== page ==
Risk appetite dipped again on Thursday amid fears over increased damage from the global coronavirus outbreak, especially with increased unease over the US outlook.

Risk appetite dipped again on Thursday amid fears over increased damage from the global coronavirus outbreak, especially with increased unease over the US outlook.

The US 10-year yield declined sharply to fresh record lows below 0.85%. The dollar moved sharply lower as yields remained under pressure with the dollar index at 8-week lows with EUR/USD at 2020 highs and USD/JPY at 6-month lows below 106.00.

Sterling held steady amid expectations that the Bank of England would wait before cutting rates. Dovish Bank of Canada rhetoric undermined the Canadian dollar, but US weakness protected commodity currencies.

Italian coronavirus cases continued to increase sharply with an increase of close to 800 on the day to over 3,850 with the death toll near 150. There were further concerns over heavy damage to the Italian economy which unsettled the Euro.

There was no evidence at this stage of a significant shift in the ECB thinking with resistance to interest rate cuts tending to protect the single currency, although dollar moves were the principal component during the day.

US jobless claims declined slightly to 216,000 in the latest week from 219,000 previously. Challenger job cuts declined to below 57,000 for February and declined 4% for the first 2 months of 2020, although job cuts in the technology sector increased sharply. The data releases overall showed no impact from the coronavirus outbreak.

Interest rate expectations, however, continued to move sharply as fears over the US impact intensified. Futures markets shifted rapidly to indicate a 100% chance that the Fed would cut rates again by a further 0.50% at the March 18 policy meeting. Lower yields and expectations of further rate cuts continued to sap dollar support with the currency index at fresh 8-week lows.

EUR/USD strengthened to 2020 highs around 1.1225 and held a firm tone on Friday as a lack of yield continued to undermine the dollar while German industrial orders recovered strongly for January.

The latest monthly labour-market report will be released on Friday and the coronavirus impact should be marginal. Any weakness would reinforce underlying concerns over the outlook and maintain pressure for further interest rate cuts, although volatility will remain high with position adjustment likely and short covering could be a feature.

US equity futures remained in negative territory ahead of the New York open with Treasuries also holding a firm tone. There was no change in underlying tone after the Wall Street open as global growth fears dominated market sentiment.

There were fears that the number of US coronavirus cases would increase very rapidly once there was the ability to test large numbers which undermined confidence in the outlook and weakened dollar sentiment.

The S&P 500 index recorded a decline of over 2.5% at the European close while Treasuries continued to gain ground with the 10-year yield declining to fresh record lows. As equities remained under pressure there were USD/JPY lows near 106.00.

Asian equities also declined sharply as fears over the global economic impact of coronavirus increased. US futures retreated further which reinforced concerns and USD/JPY declined to fresh 5-month lows around 105.75 with the 10-year yield below 0.85% before a tentative recovery. There was some nervousness over potential Bank of Japan intervention to stabilise markets.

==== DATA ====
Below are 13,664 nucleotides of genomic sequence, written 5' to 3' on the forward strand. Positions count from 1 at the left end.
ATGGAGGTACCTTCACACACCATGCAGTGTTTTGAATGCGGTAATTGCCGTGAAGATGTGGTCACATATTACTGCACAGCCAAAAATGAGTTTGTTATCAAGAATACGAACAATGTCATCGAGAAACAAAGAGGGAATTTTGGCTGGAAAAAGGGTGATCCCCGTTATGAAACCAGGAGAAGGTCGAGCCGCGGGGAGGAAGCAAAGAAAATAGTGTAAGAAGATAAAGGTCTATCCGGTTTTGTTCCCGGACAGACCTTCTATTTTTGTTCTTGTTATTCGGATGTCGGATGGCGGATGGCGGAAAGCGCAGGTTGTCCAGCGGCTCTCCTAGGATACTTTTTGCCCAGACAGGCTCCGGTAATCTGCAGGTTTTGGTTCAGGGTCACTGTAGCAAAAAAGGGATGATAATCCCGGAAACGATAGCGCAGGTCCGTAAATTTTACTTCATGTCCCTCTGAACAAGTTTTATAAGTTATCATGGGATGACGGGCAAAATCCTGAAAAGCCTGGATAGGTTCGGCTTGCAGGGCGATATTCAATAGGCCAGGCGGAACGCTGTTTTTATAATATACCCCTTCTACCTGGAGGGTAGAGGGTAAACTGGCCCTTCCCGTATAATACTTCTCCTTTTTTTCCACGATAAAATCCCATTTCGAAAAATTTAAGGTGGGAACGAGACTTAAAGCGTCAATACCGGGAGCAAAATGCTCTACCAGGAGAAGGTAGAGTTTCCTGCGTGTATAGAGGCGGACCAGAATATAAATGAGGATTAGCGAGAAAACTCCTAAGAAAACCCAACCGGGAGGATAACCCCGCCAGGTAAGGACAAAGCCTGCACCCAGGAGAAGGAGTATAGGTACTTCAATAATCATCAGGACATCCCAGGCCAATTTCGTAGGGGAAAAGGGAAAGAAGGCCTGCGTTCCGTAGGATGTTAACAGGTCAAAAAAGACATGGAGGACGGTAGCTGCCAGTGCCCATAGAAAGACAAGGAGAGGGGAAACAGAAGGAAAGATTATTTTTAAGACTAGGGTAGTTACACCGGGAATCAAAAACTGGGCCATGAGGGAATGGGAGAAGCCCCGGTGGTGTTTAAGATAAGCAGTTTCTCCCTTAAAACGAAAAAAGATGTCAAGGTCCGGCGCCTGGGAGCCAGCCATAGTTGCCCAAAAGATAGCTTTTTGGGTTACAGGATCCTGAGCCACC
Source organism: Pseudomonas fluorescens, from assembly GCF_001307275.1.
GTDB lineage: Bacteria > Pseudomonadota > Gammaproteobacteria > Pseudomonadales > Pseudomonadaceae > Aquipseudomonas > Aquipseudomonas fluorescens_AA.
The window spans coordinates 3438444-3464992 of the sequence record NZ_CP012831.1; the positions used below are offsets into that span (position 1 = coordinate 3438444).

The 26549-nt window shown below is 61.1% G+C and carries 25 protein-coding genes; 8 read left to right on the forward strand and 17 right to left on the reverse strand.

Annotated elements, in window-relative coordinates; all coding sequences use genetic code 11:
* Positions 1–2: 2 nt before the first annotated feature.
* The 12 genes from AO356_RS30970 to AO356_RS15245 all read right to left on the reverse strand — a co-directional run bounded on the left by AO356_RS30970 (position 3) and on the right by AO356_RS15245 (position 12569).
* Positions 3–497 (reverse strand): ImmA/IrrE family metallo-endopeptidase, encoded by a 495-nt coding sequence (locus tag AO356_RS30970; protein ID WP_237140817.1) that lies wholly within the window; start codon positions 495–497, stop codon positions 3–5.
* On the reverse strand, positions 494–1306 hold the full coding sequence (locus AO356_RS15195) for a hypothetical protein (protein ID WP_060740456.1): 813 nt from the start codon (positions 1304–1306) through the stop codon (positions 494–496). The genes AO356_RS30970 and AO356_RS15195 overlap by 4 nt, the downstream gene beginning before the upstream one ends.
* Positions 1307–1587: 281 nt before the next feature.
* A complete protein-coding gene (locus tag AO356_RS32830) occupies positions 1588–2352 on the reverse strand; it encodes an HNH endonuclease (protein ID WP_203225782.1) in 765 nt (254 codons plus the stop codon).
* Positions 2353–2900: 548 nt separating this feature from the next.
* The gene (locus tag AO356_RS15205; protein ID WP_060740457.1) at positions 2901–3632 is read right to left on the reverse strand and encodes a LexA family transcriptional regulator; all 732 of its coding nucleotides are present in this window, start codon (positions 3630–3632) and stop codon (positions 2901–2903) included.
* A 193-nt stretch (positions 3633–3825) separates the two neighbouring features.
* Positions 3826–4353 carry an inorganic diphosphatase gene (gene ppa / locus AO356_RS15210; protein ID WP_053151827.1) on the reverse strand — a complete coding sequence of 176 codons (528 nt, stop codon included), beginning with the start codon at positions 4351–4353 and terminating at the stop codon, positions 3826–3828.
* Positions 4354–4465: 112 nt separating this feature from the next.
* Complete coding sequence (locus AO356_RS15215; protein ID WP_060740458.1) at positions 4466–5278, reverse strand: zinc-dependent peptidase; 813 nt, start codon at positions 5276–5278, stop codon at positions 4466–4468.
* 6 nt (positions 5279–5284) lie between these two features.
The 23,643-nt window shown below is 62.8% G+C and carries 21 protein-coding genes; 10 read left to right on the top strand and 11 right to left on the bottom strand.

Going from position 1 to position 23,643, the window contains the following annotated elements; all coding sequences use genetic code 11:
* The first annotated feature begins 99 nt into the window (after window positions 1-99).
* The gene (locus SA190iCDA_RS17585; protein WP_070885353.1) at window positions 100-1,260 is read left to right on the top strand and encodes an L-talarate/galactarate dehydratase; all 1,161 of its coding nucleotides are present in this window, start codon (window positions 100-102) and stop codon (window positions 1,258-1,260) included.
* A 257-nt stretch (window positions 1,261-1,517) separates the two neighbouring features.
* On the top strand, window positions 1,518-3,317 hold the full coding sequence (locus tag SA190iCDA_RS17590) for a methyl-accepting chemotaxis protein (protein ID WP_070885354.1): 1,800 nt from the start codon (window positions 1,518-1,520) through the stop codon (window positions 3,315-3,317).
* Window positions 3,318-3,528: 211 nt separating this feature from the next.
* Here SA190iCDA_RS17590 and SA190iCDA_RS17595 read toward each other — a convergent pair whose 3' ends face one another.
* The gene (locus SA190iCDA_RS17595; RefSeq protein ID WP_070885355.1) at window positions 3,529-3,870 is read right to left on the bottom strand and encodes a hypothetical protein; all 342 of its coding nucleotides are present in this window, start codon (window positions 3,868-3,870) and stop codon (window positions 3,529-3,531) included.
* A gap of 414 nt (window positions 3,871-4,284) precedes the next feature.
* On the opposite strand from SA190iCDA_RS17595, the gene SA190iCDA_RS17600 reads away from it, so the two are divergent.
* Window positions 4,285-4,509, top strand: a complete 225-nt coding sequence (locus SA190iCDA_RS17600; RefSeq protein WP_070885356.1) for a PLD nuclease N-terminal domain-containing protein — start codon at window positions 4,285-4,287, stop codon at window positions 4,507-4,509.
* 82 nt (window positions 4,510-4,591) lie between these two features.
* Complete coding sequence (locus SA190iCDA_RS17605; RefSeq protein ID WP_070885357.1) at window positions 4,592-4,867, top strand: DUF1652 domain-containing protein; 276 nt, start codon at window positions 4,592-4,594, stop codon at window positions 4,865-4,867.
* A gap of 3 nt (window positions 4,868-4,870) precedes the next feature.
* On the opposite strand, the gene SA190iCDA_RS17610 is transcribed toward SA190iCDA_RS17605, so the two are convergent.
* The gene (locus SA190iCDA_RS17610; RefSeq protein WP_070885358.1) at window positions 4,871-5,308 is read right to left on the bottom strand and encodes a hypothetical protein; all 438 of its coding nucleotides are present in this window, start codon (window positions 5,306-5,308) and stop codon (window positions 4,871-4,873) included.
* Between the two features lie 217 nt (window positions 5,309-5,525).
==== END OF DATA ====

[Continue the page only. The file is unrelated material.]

Sterling maintained a firm tone during the European session on Thursday with further support from expectations that the Bank of England would resist an emergency cut in interest rates. GBP/USD moved above the 1.2900 level on wider US losses, although it was unable to sustain an advance against the Euro with GBP/EUR support below 1.1600.

Out-going Bank of England Governor Carney reiterated that the bank will take all necessary steps to support the economy and financial system. Actions, including monetary policy instruments, would also be co-ordinated with the Treasury to ensure maximum effectiveness. Bond yields hit record lows.

EU Chief Negotiator Barnier stated that difficulties surrounding the end of transition were being under-estimated, but a good agreement was possible even with very, very difficult disagreements.

Economic Calendar

07:00German Factory Orders (M/M)(JAN)1.40%-2.10%
08:30GBP Halifax HPI (M/M)(FEB)0.30%0.40%
10:00OPEC Meeting--
13:30USD Average Hourly Earnings (M/M)(FEB)0.30%0.20%
13:30USD Average Hourly Earnings (Y/Y)(FEB)3.00%3.10%
13:30USD Private Nonfarm Payrolls (FEB)170K206K
13:30USD Non-farm Payrolls(M/M)(FEB)175K225K
13:30USD Trade Balance(JAN)-48.50B-48.90B
13:30United States Unemployment Rate(M/M)(FEB)3.50%3.60%
13:30CAD Employment Change (M/M)(FEB)10.4K34.5K
13:30CAD Full Employment Change(FEB)-35.7K
13:30CAD Unemployment Rate (M/M)(FEB)5.60%5.50%
14:20Fed President Evans Speaks--
14:20FOMC Member Mester Speaks--
15:00CAD Ivey PMI(M/M)(FEB)-57.3
16:20FOMC Member J. Bullard Speaks--
19:00FOMC Member Rosengren Speaks--
19:00FOMC member John C. Williams speech--
20:00USD Consumer Credit(JAN)17.50B22.06B
20:30FOMC Member George Speaks--

*All rates shown are indicative of interbank rates and should only be used for indication purposes only. It is important to note that foreign exchange rates fluctuate and that rates may vary depending on the amount and the base currency that is purchased or sold. Rates are correct as of 8:00am UK time. CentralFX are not responsible for the rates shown.